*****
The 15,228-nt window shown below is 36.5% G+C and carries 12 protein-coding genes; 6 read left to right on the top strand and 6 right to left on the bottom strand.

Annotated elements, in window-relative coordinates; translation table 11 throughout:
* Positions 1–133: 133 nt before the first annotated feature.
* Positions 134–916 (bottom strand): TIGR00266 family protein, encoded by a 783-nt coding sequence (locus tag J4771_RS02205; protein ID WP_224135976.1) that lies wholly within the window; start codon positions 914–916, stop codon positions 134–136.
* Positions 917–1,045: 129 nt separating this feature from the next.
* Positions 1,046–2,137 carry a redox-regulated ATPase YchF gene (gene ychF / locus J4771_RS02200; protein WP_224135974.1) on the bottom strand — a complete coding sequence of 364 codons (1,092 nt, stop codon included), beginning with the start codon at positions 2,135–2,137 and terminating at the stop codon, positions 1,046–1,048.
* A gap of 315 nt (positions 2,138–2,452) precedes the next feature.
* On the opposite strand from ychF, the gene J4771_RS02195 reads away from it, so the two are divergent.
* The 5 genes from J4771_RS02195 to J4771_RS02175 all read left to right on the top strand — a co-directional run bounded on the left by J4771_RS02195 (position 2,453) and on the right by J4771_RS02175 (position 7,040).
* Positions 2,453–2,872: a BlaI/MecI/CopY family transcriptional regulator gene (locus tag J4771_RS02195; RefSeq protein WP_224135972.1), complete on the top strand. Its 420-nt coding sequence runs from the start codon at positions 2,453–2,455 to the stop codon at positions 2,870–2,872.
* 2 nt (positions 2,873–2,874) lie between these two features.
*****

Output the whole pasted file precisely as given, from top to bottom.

The 15,228-nt window shown below is 36.5% G+C and carries 12 protein-coding genes; 6 read left to right on the top strand and 6 right to left on the bottom strand.

Annotated elements, in window-relative coordinates; translation table 11 throughout:
* Positions 1–133: 133 nt before the first annotated feature.
* Positions 134–916 (bottom strand): TIGR00266 family protein, encoded by a 783-nt coding sequence (locus tag J4771_RS02205; protein ID WP_224135976.1) that lies wholly within the window; start codon positions 914–916, stop codon positions 134–136.
* Positions 917–1,045: 129 nt separating this feature from the next.
* Positions 1,046–2,137 carry a redox-regulated ATPase YchF gene (gene ychF / locus J4771_RS02200; protein WP_224135974.1) on the bottom strand — a complete coding sequence of 364 codons (1,092 nt, stop codon included), beginning with the start codon at positions 2,135–2,137 and terminating at the stop codon, positions 1,046–1,048.
* A gap of 315 nt (positions 2,138–2,452) precedes the next feature.
* On the opposite strand from ychF, the gene J4771_RS02195 reads away from it, so the two are divergent.
* The 5 genes from J4771_RS02195 to J4771_RS02175 all read left to right on the top strand — a co-directional run bounded on the left by J4771_RS02195 (position 2,453) and on the right by J4771_RS02175 (position 7,040).
* Positions 2,453–2,872: a BlaI/MecI/CopY family transcriptional regulator gene (locus tag J4771_RS02195; RefSeq protein WP_224135972.1), complete on the top strand. Its 420-nt coding sequence runs from the start codon at positions 2,453–2,455 to the stop codon at positions 2,870–2,872.
* 2 nt (positions 2,873–2,874) lie between these two features.